Sunday, August 27, 2017

A Different Package

Yonatan Zunger is a former Distinguished Engineer at Google, a product of Stanford and a very smart guy, so it’s a little surprising to find him making spectacularly unrealistic generalizations like this one: “Anyone can learn how to write code.”

The context of the comment is unimportant and would take way too long to explain, but having spent a significant portion of the last 20 years troubleshooting other people’s rather sad attempts at writing code — or even at manipulating existing code — I almost laughed out loud when I read it.

Still, we should probably cut Mr. Zunger some slack and assume he didn’t mean to make such an absurd and utterly unsupportable claim.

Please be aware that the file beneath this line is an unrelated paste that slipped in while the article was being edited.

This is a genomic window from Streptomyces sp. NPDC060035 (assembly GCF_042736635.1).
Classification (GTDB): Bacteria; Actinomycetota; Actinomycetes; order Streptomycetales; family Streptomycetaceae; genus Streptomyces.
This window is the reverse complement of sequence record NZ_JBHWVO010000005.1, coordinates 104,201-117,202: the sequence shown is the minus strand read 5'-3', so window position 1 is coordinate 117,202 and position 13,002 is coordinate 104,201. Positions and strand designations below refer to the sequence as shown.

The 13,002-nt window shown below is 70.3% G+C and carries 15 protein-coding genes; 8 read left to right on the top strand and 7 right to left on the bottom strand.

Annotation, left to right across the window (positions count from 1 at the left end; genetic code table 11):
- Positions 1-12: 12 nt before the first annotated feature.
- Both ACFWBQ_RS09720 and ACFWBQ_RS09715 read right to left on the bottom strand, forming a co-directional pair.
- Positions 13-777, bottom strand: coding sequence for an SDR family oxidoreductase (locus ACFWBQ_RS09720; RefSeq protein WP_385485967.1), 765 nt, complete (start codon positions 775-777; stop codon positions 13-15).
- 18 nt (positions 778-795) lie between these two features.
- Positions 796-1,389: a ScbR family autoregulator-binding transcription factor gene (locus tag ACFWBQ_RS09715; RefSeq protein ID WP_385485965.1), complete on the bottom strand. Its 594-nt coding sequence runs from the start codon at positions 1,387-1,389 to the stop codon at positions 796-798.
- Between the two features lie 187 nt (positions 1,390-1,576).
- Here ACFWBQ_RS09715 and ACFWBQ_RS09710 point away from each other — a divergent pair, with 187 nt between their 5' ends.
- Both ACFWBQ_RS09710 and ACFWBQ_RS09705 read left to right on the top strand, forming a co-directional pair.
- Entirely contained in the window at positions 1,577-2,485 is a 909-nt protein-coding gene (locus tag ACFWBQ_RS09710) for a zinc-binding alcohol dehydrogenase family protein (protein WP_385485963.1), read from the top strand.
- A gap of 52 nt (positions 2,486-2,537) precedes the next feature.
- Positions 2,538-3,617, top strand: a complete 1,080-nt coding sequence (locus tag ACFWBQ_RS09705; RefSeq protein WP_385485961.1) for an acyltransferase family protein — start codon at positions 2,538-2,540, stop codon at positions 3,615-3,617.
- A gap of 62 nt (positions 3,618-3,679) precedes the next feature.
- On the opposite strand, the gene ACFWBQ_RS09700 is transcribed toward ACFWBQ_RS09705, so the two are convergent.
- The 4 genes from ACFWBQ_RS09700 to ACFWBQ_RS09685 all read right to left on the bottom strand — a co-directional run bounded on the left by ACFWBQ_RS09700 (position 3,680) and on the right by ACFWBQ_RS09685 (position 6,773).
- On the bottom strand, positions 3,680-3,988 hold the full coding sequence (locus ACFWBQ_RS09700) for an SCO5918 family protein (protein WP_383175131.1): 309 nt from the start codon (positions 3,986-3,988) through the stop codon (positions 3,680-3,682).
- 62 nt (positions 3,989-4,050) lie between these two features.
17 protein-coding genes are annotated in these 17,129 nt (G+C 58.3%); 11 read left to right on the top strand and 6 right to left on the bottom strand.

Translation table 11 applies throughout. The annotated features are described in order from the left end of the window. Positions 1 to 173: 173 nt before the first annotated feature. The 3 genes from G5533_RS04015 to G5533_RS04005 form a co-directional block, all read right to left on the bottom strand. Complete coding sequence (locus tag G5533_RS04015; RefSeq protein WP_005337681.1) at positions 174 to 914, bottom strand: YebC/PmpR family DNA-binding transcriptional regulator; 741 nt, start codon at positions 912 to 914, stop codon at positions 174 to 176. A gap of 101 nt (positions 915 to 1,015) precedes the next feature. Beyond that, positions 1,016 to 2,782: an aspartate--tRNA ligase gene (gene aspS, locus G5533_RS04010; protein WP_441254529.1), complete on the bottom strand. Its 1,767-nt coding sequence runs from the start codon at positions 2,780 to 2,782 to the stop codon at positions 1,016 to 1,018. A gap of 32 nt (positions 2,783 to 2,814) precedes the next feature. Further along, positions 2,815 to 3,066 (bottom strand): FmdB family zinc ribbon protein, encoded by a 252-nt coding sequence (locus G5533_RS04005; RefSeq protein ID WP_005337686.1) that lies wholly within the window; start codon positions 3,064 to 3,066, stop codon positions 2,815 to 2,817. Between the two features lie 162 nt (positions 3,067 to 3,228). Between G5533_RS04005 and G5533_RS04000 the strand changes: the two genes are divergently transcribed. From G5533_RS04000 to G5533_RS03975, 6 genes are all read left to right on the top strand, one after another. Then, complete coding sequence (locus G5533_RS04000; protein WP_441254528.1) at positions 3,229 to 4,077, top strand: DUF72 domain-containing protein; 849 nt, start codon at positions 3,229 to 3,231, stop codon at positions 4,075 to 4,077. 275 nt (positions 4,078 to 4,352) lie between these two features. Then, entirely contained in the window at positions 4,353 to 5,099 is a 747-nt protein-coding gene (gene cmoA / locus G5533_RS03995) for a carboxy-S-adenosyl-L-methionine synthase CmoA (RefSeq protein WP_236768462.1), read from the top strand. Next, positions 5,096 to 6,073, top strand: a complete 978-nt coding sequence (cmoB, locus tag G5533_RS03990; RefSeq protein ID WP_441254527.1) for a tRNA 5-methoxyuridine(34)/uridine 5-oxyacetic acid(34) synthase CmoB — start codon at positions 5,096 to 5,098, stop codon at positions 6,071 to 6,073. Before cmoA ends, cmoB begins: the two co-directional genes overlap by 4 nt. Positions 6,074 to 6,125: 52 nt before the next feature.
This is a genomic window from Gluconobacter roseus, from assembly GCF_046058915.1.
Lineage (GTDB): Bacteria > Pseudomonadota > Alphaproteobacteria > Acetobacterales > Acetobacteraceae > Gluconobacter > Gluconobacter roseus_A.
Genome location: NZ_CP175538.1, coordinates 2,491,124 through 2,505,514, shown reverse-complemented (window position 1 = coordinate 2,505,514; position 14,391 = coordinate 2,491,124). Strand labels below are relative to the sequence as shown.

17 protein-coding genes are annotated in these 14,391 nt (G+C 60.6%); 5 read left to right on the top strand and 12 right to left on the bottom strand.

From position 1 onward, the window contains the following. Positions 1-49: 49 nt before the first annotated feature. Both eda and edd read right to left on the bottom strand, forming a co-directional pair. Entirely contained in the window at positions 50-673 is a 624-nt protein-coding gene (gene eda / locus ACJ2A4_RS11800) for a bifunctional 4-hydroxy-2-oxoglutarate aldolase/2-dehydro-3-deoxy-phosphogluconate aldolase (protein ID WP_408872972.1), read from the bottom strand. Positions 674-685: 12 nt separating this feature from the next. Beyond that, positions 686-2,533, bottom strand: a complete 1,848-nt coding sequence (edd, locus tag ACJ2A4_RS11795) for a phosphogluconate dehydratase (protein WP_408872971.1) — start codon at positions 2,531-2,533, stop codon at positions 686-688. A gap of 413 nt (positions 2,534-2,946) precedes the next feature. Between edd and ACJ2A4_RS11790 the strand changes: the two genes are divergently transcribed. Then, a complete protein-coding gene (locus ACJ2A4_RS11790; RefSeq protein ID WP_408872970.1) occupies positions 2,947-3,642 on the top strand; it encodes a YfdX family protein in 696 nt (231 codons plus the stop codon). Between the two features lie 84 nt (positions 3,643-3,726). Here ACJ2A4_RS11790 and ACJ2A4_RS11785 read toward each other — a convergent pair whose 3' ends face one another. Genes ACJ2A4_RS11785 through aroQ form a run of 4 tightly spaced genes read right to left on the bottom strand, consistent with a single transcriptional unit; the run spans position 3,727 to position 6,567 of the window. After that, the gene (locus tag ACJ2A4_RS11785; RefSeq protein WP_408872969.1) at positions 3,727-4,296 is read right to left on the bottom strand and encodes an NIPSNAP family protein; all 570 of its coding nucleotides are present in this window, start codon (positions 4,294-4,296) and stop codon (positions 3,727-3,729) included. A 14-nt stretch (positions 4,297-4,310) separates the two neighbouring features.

The Delusions of the Intelligentsia

Let’s stipulate that even though Mr. Zunger made no attempt to limit the scope of the word “anyone”, he didn’t intend to include children afflicted with Down Syndrome, Xitsonga tribesmen or even Western-educated midwits. What he almost surely meant to say was that anyone bright enough, university-educated enough and experienced enough to land a job in Silicon Valley can learn how to write code, or something along those lines.

But even that statement would be wildly untrue.

It’s the sort of assumption that could only be made by someone who takes for granted his own abilities, education and success, and who assumes that the rest of the population either operates exactly as he does, or could be trained to perform just like top-flight software engineers with the right education and incentives. It’s an assumption that simply cannot be supported from experience.

But it makes me wonder if I’m ever as blind to others around me as Mr. Zunger. It’s not impossible.

Anyone Can Study the Bible